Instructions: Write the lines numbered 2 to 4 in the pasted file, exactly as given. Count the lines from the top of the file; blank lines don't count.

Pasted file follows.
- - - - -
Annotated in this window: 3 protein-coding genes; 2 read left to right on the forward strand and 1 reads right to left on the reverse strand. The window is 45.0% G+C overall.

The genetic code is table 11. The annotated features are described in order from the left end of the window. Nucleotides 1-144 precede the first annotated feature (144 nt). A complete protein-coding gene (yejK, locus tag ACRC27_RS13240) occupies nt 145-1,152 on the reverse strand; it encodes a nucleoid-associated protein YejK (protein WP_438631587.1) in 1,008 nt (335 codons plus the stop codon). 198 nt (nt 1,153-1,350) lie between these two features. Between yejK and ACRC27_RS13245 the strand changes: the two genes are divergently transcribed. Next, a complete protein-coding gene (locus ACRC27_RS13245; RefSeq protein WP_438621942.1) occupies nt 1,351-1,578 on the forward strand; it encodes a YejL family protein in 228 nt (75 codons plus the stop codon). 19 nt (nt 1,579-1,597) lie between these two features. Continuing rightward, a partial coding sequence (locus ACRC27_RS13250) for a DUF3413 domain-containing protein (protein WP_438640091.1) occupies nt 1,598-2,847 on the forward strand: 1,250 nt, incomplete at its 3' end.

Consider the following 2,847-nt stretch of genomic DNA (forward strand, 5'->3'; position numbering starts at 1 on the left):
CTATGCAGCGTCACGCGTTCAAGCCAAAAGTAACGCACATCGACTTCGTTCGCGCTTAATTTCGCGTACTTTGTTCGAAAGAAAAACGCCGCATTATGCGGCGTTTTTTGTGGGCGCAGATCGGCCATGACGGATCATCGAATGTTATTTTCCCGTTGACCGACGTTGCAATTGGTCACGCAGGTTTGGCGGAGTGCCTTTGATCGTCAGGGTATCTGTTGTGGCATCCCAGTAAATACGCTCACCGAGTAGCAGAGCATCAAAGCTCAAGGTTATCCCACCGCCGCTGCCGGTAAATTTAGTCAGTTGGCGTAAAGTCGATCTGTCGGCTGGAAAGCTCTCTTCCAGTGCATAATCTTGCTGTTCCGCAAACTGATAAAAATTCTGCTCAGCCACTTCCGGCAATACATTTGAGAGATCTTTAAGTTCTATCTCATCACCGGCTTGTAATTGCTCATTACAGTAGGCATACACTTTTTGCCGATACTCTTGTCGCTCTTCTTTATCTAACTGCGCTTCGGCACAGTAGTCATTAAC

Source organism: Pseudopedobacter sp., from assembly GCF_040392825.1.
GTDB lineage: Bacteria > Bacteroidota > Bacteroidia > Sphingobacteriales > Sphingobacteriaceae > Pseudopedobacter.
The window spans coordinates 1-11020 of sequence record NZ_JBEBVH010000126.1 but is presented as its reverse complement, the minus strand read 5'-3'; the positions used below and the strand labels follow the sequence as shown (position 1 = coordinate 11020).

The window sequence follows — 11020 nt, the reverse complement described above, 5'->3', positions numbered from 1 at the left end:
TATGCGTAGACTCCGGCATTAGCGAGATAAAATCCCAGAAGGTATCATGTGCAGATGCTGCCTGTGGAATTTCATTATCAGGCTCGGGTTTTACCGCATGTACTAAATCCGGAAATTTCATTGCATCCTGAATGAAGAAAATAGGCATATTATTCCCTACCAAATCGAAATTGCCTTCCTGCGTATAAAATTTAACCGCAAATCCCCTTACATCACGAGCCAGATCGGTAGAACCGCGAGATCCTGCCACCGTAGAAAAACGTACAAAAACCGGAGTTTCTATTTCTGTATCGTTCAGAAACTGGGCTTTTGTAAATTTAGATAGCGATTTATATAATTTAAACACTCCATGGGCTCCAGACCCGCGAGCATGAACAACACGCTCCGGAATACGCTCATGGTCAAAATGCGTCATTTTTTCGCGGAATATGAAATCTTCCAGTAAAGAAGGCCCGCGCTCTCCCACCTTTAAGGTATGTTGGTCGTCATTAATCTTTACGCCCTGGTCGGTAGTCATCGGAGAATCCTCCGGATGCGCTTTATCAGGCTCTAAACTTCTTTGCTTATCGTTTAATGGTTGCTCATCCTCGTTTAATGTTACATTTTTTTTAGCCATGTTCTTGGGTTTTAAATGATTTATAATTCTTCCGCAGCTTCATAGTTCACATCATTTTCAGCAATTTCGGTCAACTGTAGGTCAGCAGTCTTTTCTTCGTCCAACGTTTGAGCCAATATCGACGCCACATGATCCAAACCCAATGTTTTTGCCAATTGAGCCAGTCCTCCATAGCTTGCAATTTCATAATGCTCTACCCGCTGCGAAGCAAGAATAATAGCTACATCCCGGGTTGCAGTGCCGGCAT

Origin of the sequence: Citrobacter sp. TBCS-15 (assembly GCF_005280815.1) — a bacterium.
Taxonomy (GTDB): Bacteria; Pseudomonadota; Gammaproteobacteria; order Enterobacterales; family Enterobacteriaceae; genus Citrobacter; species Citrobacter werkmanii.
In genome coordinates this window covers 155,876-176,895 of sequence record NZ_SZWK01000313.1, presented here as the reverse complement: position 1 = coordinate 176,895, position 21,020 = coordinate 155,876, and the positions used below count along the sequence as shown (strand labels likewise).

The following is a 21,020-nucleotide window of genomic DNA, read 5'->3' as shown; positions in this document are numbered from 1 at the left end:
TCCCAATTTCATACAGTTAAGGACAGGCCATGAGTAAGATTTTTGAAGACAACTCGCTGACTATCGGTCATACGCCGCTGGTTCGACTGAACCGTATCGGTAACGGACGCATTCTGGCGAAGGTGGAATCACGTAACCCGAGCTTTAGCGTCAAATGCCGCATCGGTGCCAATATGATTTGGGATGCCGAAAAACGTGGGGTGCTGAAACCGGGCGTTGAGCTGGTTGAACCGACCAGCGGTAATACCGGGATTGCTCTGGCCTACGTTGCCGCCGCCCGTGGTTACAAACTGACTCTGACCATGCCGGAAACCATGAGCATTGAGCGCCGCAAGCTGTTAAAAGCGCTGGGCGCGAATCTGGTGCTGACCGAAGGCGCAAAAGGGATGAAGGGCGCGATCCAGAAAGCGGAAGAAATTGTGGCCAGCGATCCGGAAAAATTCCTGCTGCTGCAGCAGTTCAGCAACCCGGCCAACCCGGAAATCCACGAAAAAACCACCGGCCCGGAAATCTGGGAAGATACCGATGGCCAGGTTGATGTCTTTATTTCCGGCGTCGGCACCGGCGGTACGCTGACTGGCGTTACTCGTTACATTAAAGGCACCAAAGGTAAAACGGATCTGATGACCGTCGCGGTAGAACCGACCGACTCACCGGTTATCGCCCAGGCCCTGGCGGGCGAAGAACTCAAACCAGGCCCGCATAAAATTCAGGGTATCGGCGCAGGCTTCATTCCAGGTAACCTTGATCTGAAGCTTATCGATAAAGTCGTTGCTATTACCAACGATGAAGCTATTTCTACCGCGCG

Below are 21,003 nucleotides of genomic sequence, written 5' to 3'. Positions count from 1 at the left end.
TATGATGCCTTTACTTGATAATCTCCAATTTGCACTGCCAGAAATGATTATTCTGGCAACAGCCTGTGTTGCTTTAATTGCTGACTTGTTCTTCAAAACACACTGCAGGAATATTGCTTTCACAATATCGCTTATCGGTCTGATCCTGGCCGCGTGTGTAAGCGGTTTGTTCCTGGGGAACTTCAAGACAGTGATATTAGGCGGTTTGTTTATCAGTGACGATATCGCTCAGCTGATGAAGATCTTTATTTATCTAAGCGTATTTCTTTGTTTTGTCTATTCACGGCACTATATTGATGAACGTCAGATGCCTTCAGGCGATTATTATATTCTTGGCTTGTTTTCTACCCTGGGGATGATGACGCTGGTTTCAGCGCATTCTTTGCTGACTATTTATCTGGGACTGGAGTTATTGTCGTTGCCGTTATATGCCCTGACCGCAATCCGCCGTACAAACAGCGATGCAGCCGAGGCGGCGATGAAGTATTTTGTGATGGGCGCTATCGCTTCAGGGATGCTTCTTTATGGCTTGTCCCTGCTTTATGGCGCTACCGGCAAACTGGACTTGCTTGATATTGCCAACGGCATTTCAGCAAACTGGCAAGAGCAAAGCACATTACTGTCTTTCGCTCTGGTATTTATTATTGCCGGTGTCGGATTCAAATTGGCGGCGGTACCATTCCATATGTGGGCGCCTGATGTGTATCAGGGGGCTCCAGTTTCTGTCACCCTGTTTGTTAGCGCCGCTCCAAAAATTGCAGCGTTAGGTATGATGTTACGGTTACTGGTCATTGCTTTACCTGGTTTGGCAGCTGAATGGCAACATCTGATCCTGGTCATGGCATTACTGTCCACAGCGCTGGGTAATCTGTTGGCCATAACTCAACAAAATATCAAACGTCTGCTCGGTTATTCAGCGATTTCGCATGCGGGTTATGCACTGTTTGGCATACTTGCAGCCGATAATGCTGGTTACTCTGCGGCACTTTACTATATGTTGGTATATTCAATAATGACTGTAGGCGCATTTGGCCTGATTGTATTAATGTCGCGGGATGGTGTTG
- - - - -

The genetic code is table 11. The annotated features are described in order from the left end of the window. Nucleotides 1-144 precede the first annotated feature (144 nt). A complete protein-coding gene (yejK, locus tag ACRC27_RS13240) occupies nt 145-1,152 on the reverse strand; it encodes a nucleoid-associated protein YejK (protein WP_438631587.1) in 1,008 nt (335 codons plus the stop codon). 198 nt (nt 1,153-1,350) lie between these two features. Between yejK and ACRC27_RS13245 the strand changes: the two genes are divergently transcribed. Next, a complete protein-coding gene (locus ACRC27_RS13245; RefSeq protein WP_438621942.1) occupies nt 1,351-1,578 on the forward strand; it encodes a YejL family protein in 228 nt (75 codons plus the stop codon). 19 nt (nt 1,579-1,597) lie between these two features. Continuing rightward, a partial coding sequence (locus ACRC27_RS13250) for a DUF3413 domain-containing protein (protein WP_438640091.1) occupies nt 1,598-2,847 on the forward strand: 1,250 nt, incomplete at its 3' end.

Consider the following 2,847-nt stretch of genomic DNA (forward strand, 5'->3'; position numbering starts at 1 on the left):
CTATGCAGCGTCACGCGTTCAAGCCAAAAGTAACGCACATCGACTTCGTTCGCGCTTAATTTCGCGTACTTTGTTCGAAAGAAAAACGCCGCATTATGCGGCGTTTTTTGTGGGCGCAGATCGGCCATGACGGATCATCGAATGTTATTTTCCCGTTGACCGACGTTGCAATTGGTCACGCAGGTTTGGCGGAGTGCCTTTGATCGTCAGGGTATCTGTTGTGGCATCCCAGTAAATACGCTCACCGAGTAGCAGAGCATCAAAGCTCAAGGTTATCCCACCGCCGCTGCCGGTAAATTTAGTCAGTTGGCGTAAAGTCGATCTGTCGGCTGGAAAGCTCTCTTCCAGTGCATAATCTTGCTGTTCCGCAAACTGATAAAAATTCTGCTCAGCCACTTCCGGCAATACATTTGAGAGATCTTTAAGTTCTATCTCATCACCGGCTTGTAATTGCTCATTACAGTAGGCATACACTTTTTGCCGATACTCTTGTCGCTCTTCTTTATCTAACTGCGCTTCGGCACAGTAGTCATTAAC